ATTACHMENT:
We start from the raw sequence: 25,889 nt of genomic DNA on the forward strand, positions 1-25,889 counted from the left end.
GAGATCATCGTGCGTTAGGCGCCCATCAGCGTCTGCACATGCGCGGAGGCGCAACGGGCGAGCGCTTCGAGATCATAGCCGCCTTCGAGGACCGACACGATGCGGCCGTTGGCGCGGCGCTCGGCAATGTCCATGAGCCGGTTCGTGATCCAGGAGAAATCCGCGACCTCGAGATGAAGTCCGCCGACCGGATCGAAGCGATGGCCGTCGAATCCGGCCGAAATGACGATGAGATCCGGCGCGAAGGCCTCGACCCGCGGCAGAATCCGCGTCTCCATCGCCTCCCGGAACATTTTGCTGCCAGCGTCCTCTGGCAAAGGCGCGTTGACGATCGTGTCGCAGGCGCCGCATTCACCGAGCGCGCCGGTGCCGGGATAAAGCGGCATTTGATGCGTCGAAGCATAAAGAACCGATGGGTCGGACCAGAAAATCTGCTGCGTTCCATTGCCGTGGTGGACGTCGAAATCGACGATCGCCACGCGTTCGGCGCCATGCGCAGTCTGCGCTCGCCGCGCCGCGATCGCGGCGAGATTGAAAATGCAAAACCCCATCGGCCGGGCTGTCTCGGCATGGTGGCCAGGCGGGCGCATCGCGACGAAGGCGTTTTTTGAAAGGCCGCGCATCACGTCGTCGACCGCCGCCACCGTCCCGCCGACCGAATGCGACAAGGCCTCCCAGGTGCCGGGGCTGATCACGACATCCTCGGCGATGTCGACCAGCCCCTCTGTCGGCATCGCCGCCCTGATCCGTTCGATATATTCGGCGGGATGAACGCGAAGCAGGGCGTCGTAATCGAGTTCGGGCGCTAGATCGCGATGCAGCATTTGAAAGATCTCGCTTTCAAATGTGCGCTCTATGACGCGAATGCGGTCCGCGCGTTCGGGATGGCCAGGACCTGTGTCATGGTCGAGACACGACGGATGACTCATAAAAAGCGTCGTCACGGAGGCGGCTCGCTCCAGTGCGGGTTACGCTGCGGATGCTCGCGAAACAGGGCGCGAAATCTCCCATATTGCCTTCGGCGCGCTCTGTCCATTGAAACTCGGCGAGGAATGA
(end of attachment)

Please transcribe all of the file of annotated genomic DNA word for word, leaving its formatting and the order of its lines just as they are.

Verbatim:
We start from the raw sequence: 25,889 nt of genomic DNA on the forward strand, positions 1-25,889 counted from the left end.
GAGATCATCGTGCGTTAGGCGCCCATCAGCGTCTGCACATGCGCGGAGGCGCAACGGGCGAGCGCTTCGAGATCATAGCCGCCTTCGAGGACCGACACGATGCGGCCGTTGGCGCGGCGCTCGGCAATGTCCATGAGCCGGTTCGTGATCCAGGAGAAATCCGCGACCTCGAGATGAAGTCCGCCGACCGGATCGAAGCGATGGCCGTCGAATCCGGCCGAAATGACGATGAGATCCGGCGCGAAGGCCTCGACCCGCGGCAGAATCCGCGTCTCCATCGCCTCCCGGAACATTTTGCTGCCAGCGTCCTCTGGCAAAGGCGCGTTGACGATCGTGTCGCAGGCGCCGCATTCACCGAGCGCGCCGGTGCCGGGATAAAGCGGCATTTGATGCGTCGAAGCATAAAGAACCGATGGGTCGGACCAGAAAATCTGCTGCGTTCCATTGCCGTGGTGGACGTCGAAATCGACGATCGCCACGCGTTCGGCGCCATGCGCAGTCTGCGCTCGCCGCGCCGCGATCGCGGCGAGATTGAAAATGCAAAACCCCATCGGCCGGGCTGTCTCGGCATGGTGGCCAGGCGGGCGCATCGCGACGAAGGCGTTTTTTGAAAGGCCGCGCATCACGTCGTCGACCGCCGCCACCGTCCCGCCGACCGAATGCGACAAGGCCTCCCAGGTGCCGGGGCTGATCACGACATCCTCGGCGATGTCGACCAGCCCCTCTGTCGGCATCGCCGCCCTGATCCGTTCGATATATTCGGCGGGATGAACGCGAAGCAGGGCGTCGTAATCGAGTTCGGGCGCTAGATCGCGATGCAGCATTTGAAAGATCTCGCTTTCAAATGTGCGCTCTATGACGCGAATGCGGTCCGCGCGTTCGGGATGGCCAGGACCTGTGTCATGGTCGAGACACGACGGATGACTCATAAAAAGCGTCGTCACGGAGGCGGCTCGCTCCAGTGCGGGTTACGCTGCGGATGCTCGCGAAACAGGGCGCGAAATCTCCCATATTGCCTTCGGCGCGCTCTGTCCATTGAAACTCGGCGAGGAATGA